Zhang: You usually study migration in a more general context. How did you get interested in specifically looking at natural disasters?
Boustan: I’ve worked on the black migration from the rural South to industrial cities during and after World War II, and one of the theories in that literature is that the migration out of the South began in part in response to a devastating flood in 1927 of the Mississippi River.
Zhang: The years you studied, 1920 until 2010, cover a pretty long period, including a lot of changes in how the government responds to disaster. How has the government stepping in affected how people react to, say, a hurricane?
Boustan: In the 1920s and 1930s, the federal government kind of contracted out the disaster response to the Red Cross. It’s not quite fair to say that it was a completely private response to disasters at the time, dependent on only private donations, but there wasn’t the same kind of government infrastructure like FEMA [the Federal Emergency Management Agency] that we’re used to today.
FEMA started in the early ’70s, and it gets its own independent status as an agency in ’78. We looked at before and after the ’70s, there was a hypothesis, well—and I’ve heard a lot of this post-Harvey—that when you have centralized disaster response, there’s not really an incentive to move out.
Zhang: This is the idea of “moral hazard”: When you’re protected from the consequences of your actions, you take more risks.
Boustan: Right, like there’s going to be big government payout, and that encourages people to stay put in places that are risky. You know you’ll get your FEMA payout. We actually didn’t have any difference of course in the migration response before and after FEMA.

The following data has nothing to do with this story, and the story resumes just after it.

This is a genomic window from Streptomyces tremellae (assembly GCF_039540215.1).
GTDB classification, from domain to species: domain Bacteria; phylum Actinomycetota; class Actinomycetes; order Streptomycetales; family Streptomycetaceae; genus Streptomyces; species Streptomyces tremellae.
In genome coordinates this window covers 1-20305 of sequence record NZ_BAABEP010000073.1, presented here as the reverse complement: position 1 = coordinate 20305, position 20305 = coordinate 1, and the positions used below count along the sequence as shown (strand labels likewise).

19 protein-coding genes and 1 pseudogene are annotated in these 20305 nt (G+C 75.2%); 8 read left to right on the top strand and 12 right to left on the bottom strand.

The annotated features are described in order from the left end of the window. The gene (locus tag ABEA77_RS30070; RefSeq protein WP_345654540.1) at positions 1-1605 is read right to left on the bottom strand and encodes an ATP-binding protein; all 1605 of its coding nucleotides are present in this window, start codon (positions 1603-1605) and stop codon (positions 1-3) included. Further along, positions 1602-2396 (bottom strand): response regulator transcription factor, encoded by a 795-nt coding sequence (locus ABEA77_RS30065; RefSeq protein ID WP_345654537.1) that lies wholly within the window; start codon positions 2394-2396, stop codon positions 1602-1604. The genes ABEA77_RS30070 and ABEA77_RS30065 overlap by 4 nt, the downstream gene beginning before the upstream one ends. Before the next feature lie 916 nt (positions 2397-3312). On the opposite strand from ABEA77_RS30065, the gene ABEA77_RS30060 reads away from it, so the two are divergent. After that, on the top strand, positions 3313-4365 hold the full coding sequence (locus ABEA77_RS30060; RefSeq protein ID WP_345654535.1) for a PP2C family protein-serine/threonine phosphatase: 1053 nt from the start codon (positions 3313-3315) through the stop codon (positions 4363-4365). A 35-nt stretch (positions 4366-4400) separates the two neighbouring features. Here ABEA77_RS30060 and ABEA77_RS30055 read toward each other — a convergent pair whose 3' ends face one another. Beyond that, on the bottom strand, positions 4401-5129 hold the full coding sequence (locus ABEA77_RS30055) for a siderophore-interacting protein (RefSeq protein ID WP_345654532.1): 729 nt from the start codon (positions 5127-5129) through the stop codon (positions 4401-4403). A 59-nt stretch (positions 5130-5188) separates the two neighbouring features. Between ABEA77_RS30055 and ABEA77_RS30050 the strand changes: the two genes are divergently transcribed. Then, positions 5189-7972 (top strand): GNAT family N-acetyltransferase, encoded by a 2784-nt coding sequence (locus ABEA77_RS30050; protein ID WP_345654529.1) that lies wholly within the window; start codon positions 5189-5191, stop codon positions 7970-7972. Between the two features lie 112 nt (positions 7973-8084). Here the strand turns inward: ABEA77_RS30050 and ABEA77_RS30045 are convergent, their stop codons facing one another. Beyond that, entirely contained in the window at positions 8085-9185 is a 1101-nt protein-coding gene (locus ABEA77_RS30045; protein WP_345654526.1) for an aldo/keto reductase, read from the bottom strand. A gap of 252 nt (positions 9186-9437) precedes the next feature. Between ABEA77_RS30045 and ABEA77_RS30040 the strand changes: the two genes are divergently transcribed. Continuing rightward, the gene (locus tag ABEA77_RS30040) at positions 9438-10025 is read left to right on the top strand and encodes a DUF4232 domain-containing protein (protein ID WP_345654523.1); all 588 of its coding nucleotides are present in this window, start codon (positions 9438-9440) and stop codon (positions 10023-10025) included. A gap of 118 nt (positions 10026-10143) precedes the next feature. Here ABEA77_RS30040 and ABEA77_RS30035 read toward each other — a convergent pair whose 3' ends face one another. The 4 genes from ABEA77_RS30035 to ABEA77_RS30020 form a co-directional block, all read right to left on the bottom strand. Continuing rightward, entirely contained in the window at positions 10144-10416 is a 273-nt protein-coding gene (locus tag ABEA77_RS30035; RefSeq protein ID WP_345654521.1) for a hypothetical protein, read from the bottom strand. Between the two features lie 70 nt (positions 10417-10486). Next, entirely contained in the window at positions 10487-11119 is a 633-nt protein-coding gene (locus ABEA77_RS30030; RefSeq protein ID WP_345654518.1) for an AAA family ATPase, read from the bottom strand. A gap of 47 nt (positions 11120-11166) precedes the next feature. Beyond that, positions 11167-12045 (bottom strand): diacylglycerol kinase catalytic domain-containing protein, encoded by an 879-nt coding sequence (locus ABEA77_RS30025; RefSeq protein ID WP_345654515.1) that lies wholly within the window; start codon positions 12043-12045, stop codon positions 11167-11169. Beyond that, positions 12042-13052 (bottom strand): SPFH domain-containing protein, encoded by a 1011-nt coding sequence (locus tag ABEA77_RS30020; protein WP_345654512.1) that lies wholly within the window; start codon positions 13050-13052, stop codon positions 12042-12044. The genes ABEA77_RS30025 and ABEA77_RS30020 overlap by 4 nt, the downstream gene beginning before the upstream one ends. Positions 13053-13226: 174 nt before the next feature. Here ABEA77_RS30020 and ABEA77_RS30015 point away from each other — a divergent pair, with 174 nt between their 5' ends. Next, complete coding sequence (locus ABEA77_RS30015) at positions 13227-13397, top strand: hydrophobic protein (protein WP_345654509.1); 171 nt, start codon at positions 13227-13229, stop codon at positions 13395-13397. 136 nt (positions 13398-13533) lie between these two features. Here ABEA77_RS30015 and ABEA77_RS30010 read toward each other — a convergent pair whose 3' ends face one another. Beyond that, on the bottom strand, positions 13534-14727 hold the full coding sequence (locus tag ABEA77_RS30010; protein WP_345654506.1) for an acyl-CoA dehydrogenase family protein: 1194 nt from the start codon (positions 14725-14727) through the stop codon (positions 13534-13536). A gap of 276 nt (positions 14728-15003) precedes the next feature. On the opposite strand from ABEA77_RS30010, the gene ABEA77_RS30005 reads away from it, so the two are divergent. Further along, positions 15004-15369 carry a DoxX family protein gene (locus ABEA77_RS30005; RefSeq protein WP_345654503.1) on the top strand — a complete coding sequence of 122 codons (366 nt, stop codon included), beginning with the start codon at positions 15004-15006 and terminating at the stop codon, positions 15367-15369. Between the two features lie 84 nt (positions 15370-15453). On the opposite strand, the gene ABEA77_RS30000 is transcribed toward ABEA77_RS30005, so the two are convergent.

But of course, this is really just a before and after, and there’s a lot things about the ’40s, ’50s, and ’60s, that could be different about the ’80s, ’90s, and 2000s. In particular, you can really see the number of disasters and severity of disasters increasing. There are two things going on that could be kind of confounding. On one hand, there’s government response. On the other hand, disaster activity is getting worse. We can’t really separate those two things, but it looks like because disasters are getting worse, there’s just as much of a migration response more recently than there was in the ’30s, ’40s, and ’50s.
Zhang: With climate change, a lot of coastal cities may actually become uninhabitable. Could we start to see migration away from these cities because of natural disasters?
Boustan: That’s one of the things we were thinking that explains why a severe disaster in a prone area leads to more migration. If it is the case that disasters are getting more frequent and more severe with climate change, and you’re in the path of disaster activity, when you see that kind of thing happening, you say, all right, now is a good time for me to get out.